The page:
Glenn Close’s cheeks are bruised, her eyes half-closed; a clear oxygen tube snakes out of her nostrils under a mop of disheveled gray hair. The lamp on her night stand casts a long shadow across her face as she lies in bed at her home in Montana, too weak to move.
In August, the Tony Award-winning actress served as her own wig master, makeup artist and camera operator as she transformed herself into Roy Cohn, the closeted gay lawyer, to film a scene from “Angels in America: A Gay Fantasia on National Themes.”
A starry cast that also includes Laura Linney, Patti LuPone, S. Epatha Merkerson and Jeremy O. Harris will present a free hourlong virtual benefit performance of seven scenes from “Angels in America,” Tony Kushner’s two-part 1993 play about the AIDS epidemic, on Oct. 8. The show, which can be streamed live at 7:30 p.m. on the Broadway.com YouTube channel, will be a benefit for the Foundation for AIDS Research (amfAR) Fund to Fight Covid-19.
Though the 15 actors filmed themselves in separate locations, in a feat of technical wizardry, their likenesses have been collaged together to make it look as though they are in the same room. “It lives between a theater piece and a film,” the performance’s director, Ellie Heyman, said. “I’ve never worked on anything like it.”
The casting often departs from tradition, and changes from scene to scene. The drug-addicted housewife Harper Pitt is typically played by a woman in her early 30s, but in this production, the 89-year-old actress Lois Smith tackles the role. And Brian Tyree Henry, a Black man, is one of three performers stepping into a part usually filled by a white actor: Prior Walter, a 30-year-old gay man who contracts AIDS. (The other two will be Paul Dano and Andrew Rannells.)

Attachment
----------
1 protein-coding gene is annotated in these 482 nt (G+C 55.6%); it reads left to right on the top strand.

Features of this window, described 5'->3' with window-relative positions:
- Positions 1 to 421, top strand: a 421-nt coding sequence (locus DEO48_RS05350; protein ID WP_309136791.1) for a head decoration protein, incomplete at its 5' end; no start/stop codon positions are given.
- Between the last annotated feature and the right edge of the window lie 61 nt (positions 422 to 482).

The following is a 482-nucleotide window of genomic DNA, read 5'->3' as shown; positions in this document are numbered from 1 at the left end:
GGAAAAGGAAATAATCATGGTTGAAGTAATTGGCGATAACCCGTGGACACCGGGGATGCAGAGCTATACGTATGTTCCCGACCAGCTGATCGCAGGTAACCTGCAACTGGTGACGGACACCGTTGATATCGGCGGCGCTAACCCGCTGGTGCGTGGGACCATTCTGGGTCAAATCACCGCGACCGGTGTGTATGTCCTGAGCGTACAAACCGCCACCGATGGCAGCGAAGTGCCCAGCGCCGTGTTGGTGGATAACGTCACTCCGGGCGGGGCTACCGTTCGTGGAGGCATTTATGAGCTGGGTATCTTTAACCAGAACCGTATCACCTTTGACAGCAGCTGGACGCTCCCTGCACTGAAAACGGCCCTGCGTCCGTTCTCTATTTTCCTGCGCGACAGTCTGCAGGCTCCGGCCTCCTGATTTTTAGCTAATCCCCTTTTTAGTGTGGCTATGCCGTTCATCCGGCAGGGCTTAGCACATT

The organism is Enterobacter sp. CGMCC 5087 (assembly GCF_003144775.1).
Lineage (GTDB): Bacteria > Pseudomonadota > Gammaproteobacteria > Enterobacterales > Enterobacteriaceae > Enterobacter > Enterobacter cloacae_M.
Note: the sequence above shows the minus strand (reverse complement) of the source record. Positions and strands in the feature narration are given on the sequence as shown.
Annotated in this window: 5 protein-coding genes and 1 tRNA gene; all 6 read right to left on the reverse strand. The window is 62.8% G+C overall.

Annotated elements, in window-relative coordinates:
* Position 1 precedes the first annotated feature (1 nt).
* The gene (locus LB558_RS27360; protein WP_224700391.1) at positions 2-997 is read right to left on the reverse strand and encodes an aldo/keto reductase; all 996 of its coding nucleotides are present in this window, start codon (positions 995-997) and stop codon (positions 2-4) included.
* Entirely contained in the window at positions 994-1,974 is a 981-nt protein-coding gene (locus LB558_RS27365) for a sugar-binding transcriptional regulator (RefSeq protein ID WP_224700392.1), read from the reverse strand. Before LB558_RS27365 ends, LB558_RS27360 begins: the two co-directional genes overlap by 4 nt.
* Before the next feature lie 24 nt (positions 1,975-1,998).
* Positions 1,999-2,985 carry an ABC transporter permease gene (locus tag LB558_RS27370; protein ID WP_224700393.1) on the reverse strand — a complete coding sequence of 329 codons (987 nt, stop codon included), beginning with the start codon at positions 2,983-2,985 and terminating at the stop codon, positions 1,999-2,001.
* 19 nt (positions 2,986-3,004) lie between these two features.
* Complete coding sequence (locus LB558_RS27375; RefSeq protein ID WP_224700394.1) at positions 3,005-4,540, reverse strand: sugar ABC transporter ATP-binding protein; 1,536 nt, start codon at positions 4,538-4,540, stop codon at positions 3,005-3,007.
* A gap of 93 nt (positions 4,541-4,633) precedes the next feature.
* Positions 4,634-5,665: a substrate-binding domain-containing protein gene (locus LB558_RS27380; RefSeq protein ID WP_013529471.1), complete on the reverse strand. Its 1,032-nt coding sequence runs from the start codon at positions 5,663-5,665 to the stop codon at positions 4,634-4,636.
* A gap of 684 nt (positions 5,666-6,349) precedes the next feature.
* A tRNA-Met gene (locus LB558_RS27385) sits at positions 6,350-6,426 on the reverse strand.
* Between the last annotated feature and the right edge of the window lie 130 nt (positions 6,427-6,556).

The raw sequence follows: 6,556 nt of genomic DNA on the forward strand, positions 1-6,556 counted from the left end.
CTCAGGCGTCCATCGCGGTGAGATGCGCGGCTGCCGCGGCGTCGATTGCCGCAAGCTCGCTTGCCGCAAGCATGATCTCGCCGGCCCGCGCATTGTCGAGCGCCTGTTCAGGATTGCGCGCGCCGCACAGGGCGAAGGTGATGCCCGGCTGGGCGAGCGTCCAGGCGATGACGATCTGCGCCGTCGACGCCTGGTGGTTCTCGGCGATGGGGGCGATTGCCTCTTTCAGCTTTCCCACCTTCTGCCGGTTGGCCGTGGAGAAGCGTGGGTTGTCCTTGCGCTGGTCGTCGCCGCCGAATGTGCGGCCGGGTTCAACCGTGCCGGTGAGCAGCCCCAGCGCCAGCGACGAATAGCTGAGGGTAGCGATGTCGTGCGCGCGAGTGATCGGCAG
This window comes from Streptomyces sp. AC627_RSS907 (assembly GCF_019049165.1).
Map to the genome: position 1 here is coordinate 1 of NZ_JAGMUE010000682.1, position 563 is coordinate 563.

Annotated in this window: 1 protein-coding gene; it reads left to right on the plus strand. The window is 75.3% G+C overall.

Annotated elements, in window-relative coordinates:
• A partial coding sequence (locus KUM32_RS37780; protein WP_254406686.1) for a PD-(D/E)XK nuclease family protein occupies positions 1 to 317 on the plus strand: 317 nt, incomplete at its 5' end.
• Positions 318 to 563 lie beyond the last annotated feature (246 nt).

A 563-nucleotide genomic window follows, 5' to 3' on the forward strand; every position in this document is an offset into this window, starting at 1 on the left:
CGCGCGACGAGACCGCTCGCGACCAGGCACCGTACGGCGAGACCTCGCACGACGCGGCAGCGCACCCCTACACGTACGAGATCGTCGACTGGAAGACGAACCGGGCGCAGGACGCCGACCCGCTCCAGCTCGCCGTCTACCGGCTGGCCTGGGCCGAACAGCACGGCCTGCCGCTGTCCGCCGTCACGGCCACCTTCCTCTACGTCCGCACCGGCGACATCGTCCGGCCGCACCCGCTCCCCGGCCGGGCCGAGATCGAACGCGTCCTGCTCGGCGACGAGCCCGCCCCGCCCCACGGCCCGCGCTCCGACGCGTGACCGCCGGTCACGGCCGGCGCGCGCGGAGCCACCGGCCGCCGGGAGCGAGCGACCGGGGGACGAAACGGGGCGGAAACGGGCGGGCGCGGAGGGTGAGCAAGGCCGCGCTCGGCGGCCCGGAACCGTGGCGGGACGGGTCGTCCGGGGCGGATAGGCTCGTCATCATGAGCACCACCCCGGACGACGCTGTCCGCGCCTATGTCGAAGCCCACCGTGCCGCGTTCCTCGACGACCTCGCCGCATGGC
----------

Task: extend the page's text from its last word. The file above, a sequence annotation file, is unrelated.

The play, which debuted on Broadway in 1993 to glowing reviews, tells the story of two young couples, one gay and one heterosexual, whose lives intersect — and unravel — amid the AIDS crisis. In a review of the 2018 Broadway revival, the New York Times critic Ben Brantley called the Tony Award- and Pulitzer Prize-winning epic “arguably the most important play of the second half of the 20th century.”
While the initial fear that surrounded the AIDS epidemic has dissipated given that a diagnosis is no longer a death sentence, Kushner said he found new relevance in the work in light of the coronavirus pandemic. “The world is being clobbered by a thing that reminded me of the ‘gay cancer’ I first read about when I was 25,” he said in an interview this week.
The actors filmed themselves on iPhones in locations from Bozeman, Mont. (Close) to London (Harris). Close borrowed an IV pole, oxygen tube and hospital gown, then used tin foil and a 15-watt light bulb from her refrigerator to ensure a shadow was in the right place for the hospital room scene. “We made this with duct tape and cardboard,” Heyman, the director, said. “And a lot of love.”
Perhaps most impressive is the composite angel in a scene from “Perestroika,” the second play. Four actresses — LuPone, Linda Emond, Nikki James and Daphne Rubin-Vega — recorded themselves individually, with strict guidelines: Their hair had to be pulled back “really tight,” Heyman said. They wore black tops and no makeup. “They had to look totally raw and bare,” Heyman said.
Their faces were then laid seamlessly on top of one another. “When Linda looks down and blinks, Patti’s face comes in, and her eyelids come up,” Heyman said. The process took Kevan Loney, the production’s composite editor, an average of 50 hours per week for six weeks. “It was truly a labor of love for everyone involved,” Heyman said.
“The Great Work Begins: Scenes from ‘Angels in America’” will be followed by a live conversation between Kushner; Heyman; Kevin Robert Frost, the chief executive of the Foundation for AIDS Research; and several of the actors, which will be accessible to viewers who donate $100 or more. They will discuss the play, as well as activism and Covid-19 research.